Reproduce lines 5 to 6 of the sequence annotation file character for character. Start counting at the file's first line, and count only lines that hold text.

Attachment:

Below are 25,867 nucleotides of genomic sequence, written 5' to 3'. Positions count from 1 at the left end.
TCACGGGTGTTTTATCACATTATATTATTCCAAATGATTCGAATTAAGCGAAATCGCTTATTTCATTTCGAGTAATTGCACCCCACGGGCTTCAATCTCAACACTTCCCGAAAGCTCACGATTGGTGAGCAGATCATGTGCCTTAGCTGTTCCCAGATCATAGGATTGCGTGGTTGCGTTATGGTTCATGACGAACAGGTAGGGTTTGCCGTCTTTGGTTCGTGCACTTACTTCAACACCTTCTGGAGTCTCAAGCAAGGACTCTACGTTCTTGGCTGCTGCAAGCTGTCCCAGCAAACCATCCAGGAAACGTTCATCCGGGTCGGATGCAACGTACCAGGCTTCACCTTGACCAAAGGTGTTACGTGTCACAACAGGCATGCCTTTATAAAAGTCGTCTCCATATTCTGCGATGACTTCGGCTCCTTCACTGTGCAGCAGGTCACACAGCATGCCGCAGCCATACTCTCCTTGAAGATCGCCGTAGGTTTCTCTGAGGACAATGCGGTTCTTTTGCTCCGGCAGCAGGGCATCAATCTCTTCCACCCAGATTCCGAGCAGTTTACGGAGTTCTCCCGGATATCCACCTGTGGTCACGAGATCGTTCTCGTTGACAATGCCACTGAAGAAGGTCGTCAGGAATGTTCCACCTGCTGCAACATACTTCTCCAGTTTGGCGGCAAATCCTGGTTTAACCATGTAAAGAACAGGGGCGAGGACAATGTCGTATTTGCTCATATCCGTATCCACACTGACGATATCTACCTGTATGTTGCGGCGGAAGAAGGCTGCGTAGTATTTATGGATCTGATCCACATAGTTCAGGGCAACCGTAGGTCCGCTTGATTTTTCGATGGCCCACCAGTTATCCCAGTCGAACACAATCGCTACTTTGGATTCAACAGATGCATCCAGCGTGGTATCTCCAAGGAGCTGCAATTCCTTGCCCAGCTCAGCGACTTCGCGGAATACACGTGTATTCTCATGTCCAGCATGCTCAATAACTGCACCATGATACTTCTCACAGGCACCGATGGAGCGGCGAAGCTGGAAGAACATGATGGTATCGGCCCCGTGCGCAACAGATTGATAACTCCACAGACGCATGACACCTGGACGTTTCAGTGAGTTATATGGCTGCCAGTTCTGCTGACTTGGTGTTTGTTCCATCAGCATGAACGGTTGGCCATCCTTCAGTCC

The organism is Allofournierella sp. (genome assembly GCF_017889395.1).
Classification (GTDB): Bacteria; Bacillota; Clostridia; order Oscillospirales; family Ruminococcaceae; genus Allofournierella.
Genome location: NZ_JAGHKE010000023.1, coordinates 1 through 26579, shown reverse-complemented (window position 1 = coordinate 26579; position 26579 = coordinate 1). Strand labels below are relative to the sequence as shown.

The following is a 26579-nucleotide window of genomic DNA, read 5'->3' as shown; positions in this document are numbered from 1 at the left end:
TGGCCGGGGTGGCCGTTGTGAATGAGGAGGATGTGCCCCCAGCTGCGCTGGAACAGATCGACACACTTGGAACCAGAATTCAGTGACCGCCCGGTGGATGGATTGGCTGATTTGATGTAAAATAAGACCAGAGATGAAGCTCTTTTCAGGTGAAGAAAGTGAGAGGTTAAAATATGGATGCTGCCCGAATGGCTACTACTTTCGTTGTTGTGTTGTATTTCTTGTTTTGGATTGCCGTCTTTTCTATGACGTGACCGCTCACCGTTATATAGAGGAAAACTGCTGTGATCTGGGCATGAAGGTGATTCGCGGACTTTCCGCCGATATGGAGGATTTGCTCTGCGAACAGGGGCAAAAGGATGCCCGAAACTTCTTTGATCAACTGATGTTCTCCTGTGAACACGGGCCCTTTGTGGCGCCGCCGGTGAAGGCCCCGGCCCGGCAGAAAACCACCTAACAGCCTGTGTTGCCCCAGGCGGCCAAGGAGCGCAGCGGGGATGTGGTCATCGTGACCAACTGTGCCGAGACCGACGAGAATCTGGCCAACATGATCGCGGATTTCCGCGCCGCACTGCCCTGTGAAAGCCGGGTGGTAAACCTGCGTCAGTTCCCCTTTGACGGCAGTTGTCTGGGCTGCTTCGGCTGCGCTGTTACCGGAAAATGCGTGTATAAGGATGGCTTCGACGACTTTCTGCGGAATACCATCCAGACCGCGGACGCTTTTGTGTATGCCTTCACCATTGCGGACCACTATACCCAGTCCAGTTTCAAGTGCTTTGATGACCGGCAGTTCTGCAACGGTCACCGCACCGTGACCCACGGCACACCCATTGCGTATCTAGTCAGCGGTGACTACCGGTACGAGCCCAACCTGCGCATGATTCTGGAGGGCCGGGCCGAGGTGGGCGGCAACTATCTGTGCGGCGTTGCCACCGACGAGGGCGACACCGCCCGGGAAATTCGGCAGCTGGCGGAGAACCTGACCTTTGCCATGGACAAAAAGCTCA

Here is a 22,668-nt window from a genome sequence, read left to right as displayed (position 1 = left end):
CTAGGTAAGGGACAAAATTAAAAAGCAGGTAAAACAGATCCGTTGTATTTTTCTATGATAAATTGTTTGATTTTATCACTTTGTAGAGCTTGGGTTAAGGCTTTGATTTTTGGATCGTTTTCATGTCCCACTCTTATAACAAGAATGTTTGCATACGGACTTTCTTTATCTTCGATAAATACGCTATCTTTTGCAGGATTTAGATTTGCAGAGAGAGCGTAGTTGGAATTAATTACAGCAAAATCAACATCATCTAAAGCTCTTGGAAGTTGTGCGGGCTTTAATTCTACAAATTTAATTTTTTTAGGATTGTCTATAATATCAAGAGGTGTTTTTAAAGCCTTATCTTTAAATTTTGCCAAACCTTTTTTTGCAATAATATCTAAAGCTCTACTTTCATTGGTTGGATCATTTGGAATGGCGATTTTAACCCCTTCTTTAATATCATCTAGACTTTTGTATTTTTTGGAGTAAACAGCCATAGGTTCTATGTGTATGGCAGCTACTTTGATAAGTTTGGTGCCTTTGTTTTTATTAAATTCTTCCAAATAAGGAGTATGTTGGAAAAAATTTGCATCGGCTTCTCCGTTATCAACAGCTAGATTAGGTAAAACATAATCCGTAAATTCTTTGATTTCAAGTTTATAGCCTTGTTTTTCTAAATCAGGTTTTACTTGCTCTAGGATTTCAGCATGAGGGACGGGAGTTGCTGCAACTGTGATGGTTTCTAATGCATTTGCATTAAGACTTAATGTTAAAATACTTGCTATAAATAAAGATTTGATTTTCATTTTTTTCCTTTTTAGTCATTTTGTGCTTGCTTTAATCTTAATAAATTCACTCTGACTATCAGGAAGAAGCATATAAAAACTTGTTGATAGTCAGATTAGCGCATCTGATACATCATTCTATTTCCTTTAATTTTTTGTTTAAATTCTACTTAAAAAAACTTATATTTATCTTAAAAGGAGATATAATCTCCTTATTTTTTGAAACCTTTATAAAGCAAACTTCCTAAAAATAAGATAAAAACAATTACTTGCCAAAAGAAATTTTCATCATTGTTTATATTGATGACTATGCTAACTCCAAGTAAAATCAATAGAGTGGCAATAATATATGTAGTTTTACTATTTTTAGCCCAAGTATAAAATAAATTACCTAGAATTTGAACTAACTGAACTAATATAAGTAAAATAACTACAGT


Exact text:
Genome location: NZ_JAGHKE010000023.1, coordinates 1 through 26579, shown reverse-complemented (window position 1 = coordinate 26579; position 26579 = coordinate 1). Strand labels below are relative to the sequence as shown.

The following is a 26579-nucleotide window of genomic DNA, read 5'->3' as shown; positions in this document are numbered from 1 at the left end: